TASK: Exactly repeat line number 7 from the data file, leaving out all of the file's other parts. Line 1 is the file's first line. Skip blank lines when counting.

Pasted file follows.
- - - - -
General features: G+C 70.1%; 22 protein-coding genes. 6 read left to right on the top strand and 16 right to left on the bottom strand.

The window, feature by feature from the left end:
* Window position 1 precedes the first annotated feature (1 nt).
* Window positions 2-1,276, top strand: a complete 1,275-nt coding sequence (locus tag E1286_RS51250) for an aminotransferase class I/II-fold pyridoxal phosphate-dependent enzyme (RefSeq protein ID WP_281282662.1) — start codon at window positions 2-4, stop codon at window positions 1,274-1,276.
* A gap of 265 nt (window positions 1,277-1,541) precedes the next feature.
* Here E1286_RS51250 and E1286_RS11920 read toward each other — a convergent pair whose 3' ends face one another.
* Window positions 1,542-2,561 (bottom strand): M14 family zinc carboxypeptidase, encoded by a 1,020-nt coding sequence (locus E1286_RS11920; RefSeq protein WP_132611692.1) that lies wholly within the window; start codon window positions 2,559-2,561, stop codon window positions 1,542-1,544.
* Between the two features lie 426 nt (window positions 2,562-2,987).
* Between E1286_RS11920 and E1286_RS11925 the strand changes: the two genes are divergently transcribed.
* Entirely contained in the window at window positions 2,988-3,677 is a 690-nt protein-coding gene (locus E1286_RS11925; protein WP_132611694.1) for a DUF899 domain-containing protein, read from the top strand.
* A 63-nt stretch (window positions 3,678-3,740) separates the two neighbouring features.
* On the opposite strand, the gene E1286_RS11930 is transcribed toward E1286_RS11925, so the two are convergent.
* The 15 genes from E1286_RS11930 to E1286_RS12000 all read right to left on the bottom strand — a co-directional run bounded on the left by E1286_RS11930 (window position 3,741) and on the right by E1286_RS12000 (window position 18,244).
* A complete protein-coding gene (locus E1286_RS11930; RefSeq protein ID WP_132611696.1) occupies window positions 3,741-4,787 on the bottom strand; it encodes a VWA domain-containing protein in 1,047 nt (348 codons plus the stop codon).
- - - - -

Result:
* Window positions 1,542-2,561 (bottom strand): M14 family zinc carboxypeptidase, encoded by a 1,020-nt coding sequence (locus E1286_RS11920; RefSeq protein WP_132611692.1) that lies wholly within the window; start codon window positions 2,559-2,561, stop codon window positions 1,542-1,544.